Now for Wall Street's post-Trump hangover

The post-election market rally is suddenly in jeopardy. Despite Donald Trump-related optimism and the fact earnings growth and economic data -- including today’s robust employment report for November -- have improved after a rough first half of the year, downside risks have reemerged over the past few days.

The Russell 2000 small-cap index, which surged for 15 straight days for a near-17 percent gain and a record high last week, has since fallen for four days in a row. Technical measures, such as the parabolic “stop-and-reverse,” are flashing warning signals. Big-cap tech stocks like Facebook (FB) and Apple (AAPL) are wilting. And the CBOE Volatility Index (VIX) -- Wall Street’s “fear gauge” -- posted its largest one-day gain in a month on Thursday.

What was initially a “big league” surge of excitement following the Trump’s surprise victory -- spurred by his aggressive fiscal stimulus plans -- has since given way to the hard chill of reality. The president-elect’s plans could double the national debt. This late in the business cycle, economic stimulus efforts are more likely to boost inflation rather than real growth. Crude oil is finally moving higher again. Stock market valuations are becoming stretched. And interest rates are soaring as bonds get pummeled.

Plus, the near-certainty that the Federal Reserve will hike rates in January and rising inflation expectations are weighing on sentiment.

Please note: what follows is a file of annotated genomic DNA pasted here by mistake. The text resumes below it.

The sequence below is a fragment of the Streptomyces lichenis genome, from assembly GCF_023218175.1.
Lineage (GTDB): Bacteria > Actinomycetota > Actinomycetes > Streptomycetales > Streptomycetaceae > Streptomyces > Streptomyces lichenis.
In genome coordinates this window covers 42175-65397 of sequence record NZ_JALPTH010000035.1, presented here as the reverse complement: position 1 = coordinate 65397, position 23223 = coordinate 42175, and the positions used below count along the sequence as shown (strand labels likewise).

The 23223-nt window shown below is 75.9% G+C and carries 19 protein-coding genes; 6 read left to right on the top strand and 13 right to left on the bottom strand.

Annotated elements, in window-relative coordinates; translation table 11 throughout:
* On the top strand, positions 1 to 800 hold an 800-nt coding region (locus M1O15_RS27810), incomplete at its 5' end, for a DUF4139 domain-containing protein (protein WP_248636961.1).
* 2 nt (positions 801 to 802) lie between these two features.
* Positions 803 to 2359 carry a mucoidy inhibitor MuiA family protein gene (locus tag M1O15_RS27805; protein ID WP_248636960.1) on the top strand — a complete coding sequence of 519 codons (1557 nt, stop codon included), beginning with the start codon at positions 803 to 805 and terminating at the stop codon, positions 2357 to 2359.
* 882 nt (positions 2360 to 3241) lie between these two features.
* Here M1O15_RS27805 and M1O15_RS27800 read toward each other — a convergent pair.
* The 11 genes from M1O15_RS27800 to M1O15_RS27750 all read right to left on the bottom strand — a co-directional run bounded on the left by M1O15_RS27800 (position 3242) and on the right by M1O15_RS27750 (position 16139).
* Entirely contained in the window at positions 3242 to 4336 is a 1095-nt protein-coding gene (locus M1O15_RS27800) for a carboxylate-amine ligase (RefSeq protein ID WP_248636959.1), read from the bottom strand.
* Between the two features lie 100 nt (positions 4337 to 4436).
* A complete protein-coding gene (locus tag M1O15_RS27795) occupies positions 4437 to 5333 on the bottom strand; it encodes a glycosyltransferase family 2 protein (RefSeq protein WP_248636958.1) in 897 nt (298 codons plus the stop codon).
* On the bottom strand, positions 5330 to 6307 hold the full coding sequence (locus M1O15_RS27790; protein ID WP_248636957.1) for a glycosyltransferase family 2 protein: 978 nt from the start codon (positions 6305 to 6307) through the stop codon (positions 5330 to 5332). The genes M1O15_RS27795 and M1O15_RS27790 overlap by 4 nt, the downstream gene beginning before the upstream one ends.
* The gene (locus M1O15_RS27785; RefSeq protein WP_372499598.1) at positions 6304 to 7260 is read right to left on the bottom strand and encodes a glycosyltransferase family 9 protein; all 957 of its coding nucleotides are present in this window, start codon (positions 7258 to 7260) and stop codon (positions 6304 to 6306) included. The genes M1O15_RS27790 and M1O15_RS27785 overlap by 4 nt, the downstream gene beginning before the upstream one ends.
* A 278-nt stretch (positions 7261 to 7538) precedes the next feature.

The likely rise in interest rates was furthered by Treasury Secretary nominee Steven Mnuchin’s remarks about potentially extending the average maturity of U.S. debt -- possibly via the issuance of 50-year or 100-year bonds. Inflation expectations were bolstered by his comments about the potential for the U.S. economy to grow at a sustainable rate of up to 4 percent, despite economic constraints such as demographics, labor productivity and workforce participation rates.

Further increases in bond yields look likely, magnified not only by rate hikes and Trump’s policies but by the investor exodus out of bond funds currently underway.

  • Anthony Mirhaydari

    Anthony Mirhaydari is founder of the Edge , an investment advisory newsletter, and Edge Pro, options newsletter. Previously, he was a markets columnist for MSN Money; a senior research analyst with Markman Capital Insight, a money management firm; and an analyst with Moss Adams focusing on the financial services industry.